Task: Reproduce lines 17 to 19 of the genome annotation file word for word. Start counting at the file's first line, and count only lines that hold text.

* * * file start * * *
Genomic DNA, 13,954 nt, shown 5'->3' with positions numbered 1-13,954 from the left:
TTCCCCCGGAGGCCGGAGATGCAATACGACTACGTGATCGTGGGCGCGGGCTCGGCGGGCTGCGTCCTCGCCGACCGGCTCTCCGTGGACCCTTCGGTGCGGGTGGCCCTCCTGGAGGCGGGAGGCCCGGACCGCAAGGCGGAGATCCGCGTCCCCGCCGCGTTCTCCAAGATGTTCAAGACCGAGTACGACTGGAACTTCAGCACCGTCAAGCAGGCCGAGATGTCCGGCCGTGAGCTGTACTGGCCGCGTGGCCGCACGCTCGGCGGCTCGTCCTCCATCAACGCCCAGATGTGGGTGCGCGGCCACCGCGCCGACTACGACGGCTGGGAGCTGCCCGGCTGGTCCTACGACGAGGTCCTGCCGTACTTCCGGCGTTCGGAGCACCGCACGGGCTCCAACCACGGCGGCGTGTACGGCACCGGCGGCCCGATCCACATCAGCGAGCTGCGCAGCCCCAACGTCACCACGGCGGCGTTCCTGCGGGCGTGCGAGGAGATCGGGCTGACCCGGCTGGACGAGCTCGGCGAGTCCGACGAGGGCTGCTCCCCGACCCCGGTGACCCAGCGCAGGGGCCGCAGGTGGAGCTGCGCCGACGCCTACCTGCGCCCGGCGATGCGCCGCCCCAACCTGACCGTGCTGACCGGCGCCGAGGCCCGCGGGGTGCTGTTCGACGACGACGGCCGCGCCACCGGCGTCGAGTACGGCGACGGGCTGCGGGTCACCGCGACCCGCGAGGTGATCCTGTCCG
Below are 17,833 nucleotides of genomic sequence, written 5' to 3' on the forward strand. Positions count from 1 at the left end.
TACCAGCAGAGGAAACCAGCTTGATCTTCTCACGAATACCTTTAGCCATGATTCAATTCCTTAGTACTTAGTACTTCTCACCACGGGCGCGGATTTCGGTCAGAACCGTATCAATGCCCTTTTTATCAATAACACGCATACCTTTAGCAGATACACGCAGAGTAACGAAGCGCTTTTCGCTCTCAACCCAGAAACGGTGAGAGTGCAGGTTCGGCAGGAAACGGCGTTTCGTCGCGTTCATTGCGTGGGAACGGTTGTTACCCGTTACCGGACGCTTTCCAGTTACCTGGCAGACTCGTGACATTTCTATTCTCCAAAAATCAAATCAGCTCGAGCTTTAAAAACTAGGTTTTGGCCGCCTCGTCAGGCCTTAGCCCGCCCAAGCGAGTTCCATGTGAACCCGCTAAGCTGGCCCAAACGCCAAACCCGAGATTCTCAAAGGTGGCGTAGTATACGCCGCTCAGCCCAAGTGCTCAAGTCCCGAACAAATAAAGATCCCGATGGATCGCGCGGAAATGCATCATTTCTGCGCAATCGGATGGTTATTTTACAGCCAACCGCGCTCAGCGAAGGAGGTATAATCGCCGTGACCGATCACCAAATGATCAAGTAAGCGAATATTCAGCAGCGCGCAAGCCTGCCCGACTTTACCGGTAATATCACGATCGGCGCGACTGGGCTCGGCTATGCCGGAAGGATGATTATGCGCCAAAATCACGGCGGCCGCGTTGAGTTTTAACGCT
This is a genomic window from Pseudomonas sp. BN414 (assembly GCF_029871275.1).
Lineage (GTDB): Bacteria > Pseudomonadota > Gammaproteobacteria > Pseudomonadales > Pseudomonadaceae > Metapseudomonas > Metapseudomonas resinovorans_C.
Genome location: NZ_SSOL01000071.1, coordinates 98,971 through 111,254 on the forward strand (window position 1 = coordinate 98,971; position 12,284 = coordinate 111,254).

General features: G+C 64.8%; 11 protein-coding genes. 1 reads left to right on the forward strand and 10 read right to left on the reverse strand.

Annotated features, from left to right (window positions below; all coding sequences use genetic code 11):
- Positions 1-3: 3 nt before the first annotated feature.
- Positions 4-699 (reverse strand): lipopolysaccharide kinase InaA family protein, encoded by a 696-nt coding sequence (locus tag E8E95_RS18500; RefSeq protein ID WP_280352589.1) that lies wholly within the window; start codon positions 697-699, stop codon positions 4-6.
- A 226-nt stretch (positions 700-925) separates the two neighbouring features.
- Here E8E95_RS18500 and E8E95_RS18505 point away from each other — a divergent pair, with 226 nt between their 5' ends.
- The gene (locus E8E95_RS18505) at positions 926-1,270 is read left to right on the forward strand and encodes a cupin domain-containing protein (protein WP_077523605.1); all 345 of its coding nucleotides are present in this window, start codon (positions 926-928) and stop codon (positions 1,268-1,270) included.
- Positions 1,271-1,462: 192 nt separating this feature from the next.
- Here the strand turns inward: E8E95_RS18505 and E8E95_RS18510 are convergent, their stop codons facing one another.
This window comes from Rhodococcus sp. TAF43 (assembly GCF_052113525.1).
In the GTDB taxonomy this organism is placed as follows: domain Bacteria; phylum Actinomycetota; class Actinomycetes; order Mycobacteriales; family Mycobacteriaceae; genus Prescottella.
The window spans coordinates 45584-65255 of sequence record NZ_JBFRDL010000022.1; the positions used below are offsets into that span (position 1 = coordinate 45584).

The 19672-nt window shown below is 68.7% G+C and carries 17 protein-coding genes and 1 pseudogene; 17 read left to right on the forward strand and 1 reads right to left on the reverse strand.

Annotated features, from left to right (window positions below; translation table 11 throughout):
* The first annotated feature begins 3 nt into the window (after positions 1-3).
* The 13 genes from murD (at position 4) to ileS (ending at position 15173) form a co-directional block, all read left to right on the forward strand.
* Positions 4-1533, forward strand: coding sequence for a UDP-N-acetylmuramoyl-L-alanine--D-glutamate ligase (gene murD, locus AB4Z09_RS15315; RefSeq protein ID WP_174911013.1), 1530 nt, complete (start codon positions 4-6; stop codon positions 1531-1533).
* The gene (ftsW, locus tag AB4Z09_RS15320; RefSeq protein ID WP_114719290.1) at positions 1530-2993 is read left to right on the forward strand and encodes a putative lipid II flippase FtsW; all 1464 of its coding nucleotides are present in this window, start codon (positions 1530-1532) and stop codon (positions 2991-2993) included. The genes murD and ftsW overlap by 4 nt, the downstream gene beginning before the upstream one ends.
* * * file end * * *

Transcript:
This window comes from Rhodococcus sp. TAF43 (assembly GCF_052113525.1).
In the GTDB taxonomy this organism is placed as follows: domain Bacteria; phylum Actinomycetota; class Actinomycetes; order Mycobacteriales; family Mycobacteriaceae; genus Prescottella.
The window spans coordinates 45584-65255 of sequence record NZ_JBFRDL010000022.1; the positions used below are offsets into that span (position 1 = coordinate 45584).